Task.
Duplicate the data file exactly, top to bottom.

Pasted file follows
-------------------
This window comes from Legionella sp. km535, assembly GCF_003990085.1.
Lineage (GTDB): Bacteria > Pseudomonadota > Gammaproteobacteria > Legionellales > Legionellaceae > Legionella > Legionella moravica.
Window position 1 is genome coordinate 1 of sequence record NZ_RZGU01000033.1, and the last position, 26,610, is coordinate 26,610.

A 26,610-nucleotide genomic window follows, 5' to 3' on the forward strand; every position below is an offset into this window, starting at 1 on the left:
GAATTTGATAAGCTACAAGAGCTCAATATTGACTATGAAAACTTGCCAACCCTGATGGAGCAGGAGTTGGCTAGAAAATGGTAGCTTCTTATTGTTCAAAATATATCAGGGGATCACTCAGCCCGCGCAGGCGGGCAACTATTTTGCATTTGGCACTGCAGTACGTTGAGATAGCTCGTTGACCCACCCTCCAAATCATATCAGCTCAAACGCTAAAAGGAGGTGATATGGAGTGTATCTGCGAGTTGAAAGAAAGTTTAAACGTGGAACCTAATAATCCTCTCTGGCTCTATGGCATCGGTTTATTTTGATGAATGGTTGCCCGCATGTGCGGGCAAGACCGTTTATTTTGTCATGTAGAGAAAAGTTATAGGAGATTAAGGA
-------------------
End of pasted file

This window comes from Legionella sp. km535, assembly GCF_003990085.1.
Lineage (GTDB): Bacteria > Pseudomonadota > Gammaproteobacteria > Legionellales > Legionellaceae > Legionella > Legionella moravica.
Window position 1 is genome coordinate 1 of sequence record NZ_RZGU01000033.1, and the last position, 26,610, is coordinate 26,610.

A 26,610-nucleotide genomic window follows, 5' to 3' on the forward strand; every position below is an offset into this window, starting at 1 on the left:
GAATTTGATAAGCTACAAGAGCTCAATATTGACTATGAAAACTTGCCAACCCTGATGGAGCAGGAGTTGGCTAGAAAATGGTAGCTTCTTATTGTTCAAAATATATCAGGGGATCACTCAGCCCGCGCAGGCGGGCAACTATTTTGCATTTGGCACTGCAGTACGTTGAGATAGCTCGTTGACCCACCCTCCAAATCATATCAGCTCAAACGCTAAAAGGAGGTGATATGGAGTGTATCTGCGAGTTGAAAGAAAGTTTAAACGTGGAACCTAATAATCCTCTCTGGCTCTATGGCATCGGTTTATTTTGATGAATGGTTGCCCGCATGTGCGGGCAAGACCGTTTATTTTGTCATGTAGAGAAAAGTTATAGGAGATTAAGGA